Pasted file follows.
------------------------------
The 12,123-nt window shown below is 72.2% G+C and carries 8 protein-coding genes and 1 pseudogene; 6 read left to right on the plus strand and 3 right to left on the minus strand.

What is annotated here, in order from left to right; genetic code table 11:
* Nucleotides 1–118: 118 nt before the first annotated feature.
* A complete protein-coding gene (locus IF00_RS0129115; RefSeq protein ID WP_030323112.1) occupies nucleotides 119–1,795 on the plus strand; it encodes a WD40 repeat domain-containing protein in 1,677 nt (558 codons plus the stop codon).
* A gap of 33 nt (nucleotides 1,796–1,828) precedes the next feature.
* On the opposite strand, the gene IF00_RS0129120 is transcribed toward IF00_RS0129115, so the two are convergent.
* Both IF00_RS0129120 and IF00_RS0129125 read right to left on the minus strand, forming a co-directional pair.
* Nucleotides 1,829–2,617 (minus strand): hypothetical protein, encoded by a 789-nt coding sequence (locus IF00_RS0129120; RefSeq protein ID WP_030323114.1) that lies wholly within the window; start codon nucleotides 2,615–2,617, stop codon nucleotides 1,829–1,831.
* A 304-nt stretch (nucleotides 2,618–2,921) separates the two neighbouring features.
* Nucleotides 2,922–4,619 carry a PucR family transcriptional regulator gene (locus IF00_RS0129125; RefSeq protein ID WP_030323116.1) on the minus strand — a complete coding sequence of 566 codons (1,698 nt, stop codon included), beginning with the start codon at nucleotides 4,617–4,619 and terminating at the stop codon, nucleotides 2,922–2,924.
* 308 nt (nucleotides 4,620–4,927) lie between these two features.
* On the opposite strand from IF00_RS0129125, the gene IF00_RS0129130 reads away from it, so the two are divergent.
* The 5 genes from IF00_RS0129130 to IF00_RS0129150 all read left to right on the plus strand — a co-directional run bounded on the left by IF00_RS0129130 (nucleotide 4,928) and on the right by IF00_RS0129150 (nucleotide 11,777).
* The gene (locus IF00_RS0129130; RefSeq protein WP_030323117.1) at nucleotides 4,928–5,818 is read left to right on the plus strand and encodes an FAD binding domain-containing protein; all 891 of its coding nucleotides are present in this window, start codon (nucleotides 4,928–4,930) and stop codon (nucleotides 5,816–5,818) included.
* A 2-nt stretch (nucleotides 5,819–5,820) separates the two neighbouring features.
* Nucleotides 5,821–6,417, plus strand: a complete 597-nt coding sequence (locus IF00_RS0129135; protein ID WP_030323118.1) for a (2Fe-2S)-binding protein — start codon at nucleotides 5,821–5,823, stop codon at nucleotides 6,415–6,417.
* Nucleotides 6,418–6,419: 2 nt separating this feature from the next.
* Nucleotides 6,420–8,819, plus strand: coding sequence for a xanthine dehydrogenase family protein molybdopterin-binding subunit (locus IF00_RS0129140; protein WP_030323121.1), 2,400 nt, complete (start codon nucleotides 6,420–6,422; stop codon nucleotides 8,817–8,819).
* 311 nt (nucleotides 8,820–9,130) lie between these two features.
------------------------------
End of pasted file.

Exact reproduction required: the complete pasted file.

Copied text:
The 12,123-nt window shown below is 72.2% G+C and carries 8 protein-coding genes and 1 pseudogene; 6 read left to right on the plus strand and 3 right to left on the minus strand.

What is annotated here, in order from left to right; genetic code table 11:
* Nucleotides 1–118: 118 nt before the first annotated feature.
* A complete protein-coding gene (locus IF00_RS0129115; RefSeq protein ID WP_030323112.1) occupies nucleotides 119–1,795 on the plus strand; it encodes a WD40 repeat domain-containing protein in 1,677 nt (558 codons plus the stop codon).
* A gap of 33 nt (nucleotides 1,796–1,828) precedes the next feature.
* On the opposite strand, the gene IF00_RS0129120 is transcribed toward IF00_RS0129115, so the two are convergent.
* Both IF00_RS0129120 and IF00_RS0129125 read right to left on the minus strand, forming a co-directional pair.
* Nucleotides 1,829–2,617 (minus strand): hypothetical protein, encoded by a 789-nt coding sequence (locus IF00_RS0129120; RefSeq protein ID WP_030323114.1) that lies wholly within the window; start codon nucleotides 2,615–2,617, stop codon nucleotides 1,829–1,831.
* A 304-nt stretch (nucleotides 2,618–2,921) separates the two neighbouring features.
* Nucleotides 2,922–4,619 carry a PucR family transcriptional regulator gene (locus IF00_RS0129125; RefSeq protein ID WP_030323116.1) on the minus strand — a complete coding sequence of 566 codons (1,698 nt, stop codon included), beginning with the start codon at nucleotides 4,617–4,619 and terminating at the stop codon, nucleotides 2,922–2,924.
* 308 nt (nucleotides 4,620–4,927) lie between these two features.
* On the opposite strand from IF00_RS0129125, the gene IF00_RS0129130 reads away from it, so the two are divergent.
* The 5 genes from IF00_RS0129130 to IF00_RS0129150 all read left to right on the plus strand — a co-directional run bounded on the left by IF00_RS0129130 (nucleotide 4,928) and on the right by IF00_RS0129150 (nucleotide 11,777).
* The gene (locus IF00_RS0129130; RefSeq protein WP_030323117.1) at nucleotides 4,928–5,818 is read left to right on the plus strand and encodes an FAD binding domain-containing protein; all 891 of its coding nucleotides are present in this window, start codon (nucleotides 4,928–4,930) and stop codon (nucleotides 5,816–5,818) included.
* A 2-nt stretch (nucleotides 5,819–5,820) separates the two neighbouring features.
* Nucleotides 5,821–6,417, plus strand: a complete 597-nt coding sequence (locus IF00_RS0129135; protein ID WP_030323118.1) for a (2Fe-2S)-binding protein — start codon at nucleotides 5,821–5,823, stop codon at nucleotides 6,415–6,417.
* Nucleotides 6,418–6,419: 2 nt separating this feature from the next.
* Nucleotides 6,420–8,819, plus strand: coding sequence for a xanthine dehydrogenase family protein molybdopterin-binding subunit (locus IF00_RS0129140; protein WP_030323121.1), 2,400 nt, complete (start codon nucleotides 6,420–6,422; stop codon nucleotides 8,817–8,819).
* 311 nt (nucleotides 8,820–9,130) lie between these two features.